Traynham:The body chemistry is off, if you will.
Pagano:It just doesn't look right, yeah. And this is one of the things we're trying to tell travelers is to be alert to these kind of situations.
Traynham:That was going to be my next question, which is twofold. First and foremost, what can people do? If you're watching this program at home, if you're looking at this on your smart device, people are probably saying, one, "What is sex trafficking?" -- which we'll get to in a minute -- but secondly, "What can I do to help?"
Pagano:You need to be looking at who you're traveling with. And again, increasingly, people are beginning to see these situations. And if we can educate the public -- And that's why I'm here with you today. If we can get people to know this is a local problem everywhere -- It's not just, again, in New York or Washington, D.C. A community like Clayton County, Georgia, which is near Hartsfield Airport, interestingly enough, is one of only eight communities in the country that have any kind of protocol with their police department to process these young kids when they're recovered and help them go through kind of a post-traumatic stress disorder situation. Most communities have no concept of how to handle these kids when they recover them -- Imagine that.
Traynham:You know, you mentioned a few moments ago two towns or two cities that I think most people would not even think that this would happen in. -You mentioned Illinois... -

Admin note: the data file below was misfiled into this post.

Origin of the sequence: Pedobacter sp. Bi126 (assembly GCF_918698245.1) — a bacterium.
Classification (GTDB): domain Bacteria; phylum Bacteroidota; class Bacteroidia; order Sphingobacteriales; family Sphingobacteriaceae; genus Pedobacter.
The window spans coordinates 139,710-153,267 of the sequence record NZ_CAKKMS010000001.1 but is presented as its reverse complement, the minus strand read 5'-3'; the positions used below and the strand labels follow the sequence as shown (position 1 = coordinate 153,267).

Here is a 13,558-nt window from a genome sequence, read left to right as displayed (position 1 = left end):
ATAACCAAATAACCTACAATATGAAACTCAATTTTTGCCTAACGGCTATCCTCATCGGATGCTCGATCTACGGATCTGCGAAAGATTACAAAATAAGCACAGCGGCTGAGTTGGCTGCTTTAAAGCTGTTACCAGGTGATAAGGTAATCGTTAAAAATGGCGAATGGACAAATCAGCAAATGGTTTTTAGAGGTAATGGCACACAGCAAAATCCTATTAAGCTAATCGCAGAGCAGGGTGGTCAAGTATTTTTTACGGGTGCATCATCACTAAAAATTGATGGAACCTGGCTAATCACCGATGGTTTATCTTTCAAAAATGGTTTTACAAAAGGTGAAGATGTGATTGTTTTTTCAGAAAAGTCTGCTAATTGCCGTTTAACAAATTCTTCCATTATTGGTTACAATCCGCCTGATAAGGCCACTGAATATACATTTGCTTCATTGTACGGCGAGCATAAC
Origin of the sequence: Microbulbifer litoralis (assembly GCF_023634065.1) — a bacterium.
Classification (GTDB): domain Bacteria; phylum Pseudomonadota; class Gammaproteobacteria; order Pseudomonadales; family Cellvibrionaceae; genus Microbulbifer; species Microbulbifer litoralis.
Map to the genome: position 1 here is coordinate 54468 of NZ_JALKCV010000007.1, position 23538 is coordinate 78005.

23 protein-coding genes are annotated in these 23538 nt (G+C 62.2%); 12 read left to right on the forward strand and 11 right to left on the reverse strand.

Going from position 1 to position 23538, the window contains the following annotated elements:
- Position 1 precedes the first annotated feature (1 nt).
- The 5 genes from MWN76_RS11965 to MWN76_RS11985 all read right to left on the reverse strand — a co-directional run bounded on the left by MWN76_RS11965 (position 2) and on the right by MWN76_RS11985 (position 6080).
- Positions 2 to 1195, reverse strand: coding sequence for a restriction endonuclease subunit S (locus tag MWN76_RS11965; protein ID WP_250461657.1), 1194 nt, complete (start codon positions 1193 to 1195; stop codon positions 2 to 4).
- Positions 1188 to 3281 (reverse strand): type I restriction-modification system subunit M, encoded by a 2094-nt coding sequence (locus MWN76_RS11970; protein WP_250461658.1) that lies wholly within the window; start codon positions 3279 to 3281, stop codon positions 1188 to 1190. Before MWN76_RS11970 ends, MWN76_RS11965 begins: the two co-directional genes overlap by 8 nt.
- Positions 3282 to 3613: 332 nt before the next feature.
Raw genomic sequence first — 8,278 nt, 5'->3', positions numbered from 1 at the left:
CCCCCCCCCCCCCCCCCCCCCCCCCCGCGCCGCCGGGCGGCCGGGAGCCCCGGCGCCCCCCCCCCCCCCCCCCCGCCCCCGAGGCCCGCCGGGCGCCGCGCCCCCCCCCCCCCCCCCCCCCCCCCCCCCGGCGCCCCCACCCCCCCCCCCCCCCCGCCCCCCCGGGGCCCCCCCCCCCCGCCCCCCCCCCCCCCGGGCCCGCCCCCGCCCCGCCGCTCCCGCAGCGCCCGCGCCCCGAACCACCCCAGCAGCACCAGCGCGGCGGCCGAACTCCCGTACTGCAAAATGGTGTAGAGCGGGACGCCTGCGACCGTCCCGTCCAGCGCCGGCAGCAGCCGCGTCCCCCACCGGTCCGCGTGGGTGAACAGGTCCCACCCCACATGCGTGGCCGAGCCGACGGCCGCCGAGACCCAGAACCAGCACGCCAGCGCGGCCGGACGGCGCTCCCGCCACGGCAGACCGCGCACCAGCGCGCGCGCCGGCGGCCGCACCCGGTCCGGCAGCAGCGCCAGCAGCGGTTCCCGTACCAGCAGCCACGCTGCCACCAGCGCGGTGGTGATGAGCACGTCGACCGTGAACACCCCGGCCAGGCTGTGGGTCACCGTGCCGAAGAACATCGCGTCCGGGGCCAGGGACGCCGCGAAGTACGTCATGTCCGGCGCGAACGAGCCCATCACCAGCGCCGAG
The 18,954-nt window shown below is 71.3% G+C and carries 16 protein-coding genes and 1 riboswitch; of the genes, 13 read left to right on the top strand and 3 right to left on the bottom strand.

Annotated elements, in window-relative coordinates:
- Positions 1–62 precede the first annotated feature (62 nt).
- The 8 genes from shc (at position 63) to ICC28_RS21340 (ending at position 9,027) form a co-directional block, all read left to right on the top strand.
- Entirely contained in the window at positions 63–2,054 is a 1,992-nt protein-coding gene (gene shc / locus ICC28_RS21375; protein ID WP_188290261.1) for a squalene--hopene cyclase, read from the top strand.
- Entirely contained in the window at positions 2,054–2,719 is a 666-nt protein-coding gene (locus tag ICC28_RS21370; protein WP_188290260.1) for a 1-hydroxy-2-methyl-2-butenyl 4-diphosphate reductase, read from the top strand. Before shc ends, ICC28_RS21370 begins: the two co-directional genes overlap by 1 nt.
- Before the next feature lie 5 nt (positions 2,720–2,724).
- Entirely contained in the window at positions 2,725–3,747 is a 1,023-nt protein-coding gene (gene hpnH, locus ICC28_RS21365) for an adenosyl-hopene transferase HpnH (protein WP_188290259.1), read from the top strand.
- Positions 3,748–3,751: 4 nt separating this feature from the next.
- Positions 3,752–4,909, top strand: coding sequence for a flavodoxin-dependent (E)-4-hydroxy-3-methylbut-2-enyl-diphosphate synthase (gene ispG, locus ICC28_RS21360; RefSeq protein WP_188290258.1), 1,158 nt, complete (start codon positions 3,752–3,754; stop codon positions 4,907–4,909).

Traynham:...and you also mentioned Georgia. I think most people would say, "Oh, maybe this happens in New York City, maybe in Los Angeles, maybe in San Francisco, but not in my backyard." To my point earlier and for the benefit of you all that are watching this program, according to U.S. federal law, human trafficking is defined as, "sex trafficking in which a commercial sex act is induced by force, fraud, or coercion, or in which the person induced to perform such an act has not attained 18 years or older, and the recruitment, harboring, transportation, provision, or obtaining of a person for labor or services against their will through the use of force, fraud, or coercion." I think that's really important to define that. Very quickly.
Pagano:You've done a nice job, and I think what's amazing is when you hear why people do this. For example, there are people that have been in sex trafficking and say, "You know, the reason we did this is we can make so much money." In one week, they can make, off one person, around $35,000.
Pagano:That's much more than drugs, and it's a situation where they can sell a young person over and over, daily. It's just horrific what they're doing. And these young people don't even know sometimes that they're really victims.
Traynham:Yeah. And the same thing with parents. We need to do a better job of educating all of us.
Pagano:It is, and we need to engage everyone. We need young people to understand this, as well, so they can't become a victim.
Traynham:Len Pagano, thank you very much for joining us. And thank you for joining us for this edition of "Comcast Newsmakers ."I'm Robert Traynham. Have a great day. We'll see you next time. Bye-bye.